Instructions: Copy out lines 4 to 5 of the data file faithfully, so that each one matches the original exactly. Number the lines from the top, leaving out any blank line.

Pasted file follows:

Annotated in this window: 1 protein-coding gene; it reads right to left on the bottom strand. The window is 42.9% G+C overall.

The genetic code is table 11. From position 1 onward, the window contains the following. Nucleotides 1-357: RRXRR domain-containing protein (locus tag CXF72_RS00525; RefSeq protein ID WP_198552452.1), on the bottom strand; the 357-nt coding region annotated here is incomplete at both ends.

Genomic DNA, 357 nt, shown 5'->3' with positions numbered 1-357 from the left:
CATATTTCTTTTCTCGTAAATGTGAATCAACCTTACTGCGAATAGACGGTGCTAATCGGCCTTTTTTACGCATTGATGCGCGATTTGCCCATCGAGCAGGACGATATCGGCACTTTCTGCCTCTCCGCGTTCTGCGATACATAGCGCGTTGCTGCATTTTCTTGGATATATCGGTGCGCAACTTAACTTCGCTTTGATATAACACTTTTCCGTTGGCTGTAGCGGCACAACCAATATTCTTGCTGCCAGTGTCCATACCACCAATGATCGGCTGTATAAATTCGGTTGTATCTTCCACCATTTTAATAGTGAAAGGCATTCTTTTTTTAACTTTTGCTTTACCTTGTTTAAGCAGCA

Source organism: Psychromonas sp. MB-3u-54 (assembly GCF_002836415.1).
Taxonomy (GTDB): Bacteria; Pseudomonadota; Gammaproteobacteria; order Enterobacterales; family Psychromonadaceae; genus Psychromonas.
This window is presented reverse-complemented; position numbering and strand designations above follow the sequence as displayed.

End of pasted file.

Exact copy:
CATATTTCTTTTCTCGTAAATGTGAATCAACCTTACTGCGAATAGACGGTGCTAATCGGCCTTTTTTACGCATTGATGCGCGATTTGCCCATCGAGCAGGACGATATCGGCACTTTCTGCCTCTCCGCGTTCTGCGATACATAGCGCGTTGCTGCATTTTCTTGGATATATCGGTGCGCAACTTAACTTCGCTTTGATATAACACTTTTCCGTTGGCTGTAGCGGCACAACCAATATTCTTGCTGCCAGTGTCCATACCACCAATGATCGGCTGTATAAATTCGGTTGTATCTTCCACCATTTTAATAGTGAAAGGCATTCTTTTTTTAACTTTTGCTTTACCTTGTTTAAGCAGCA

Source organism: Psychromonas sp. MB-3u-54 (assembly GCF_002836415.1).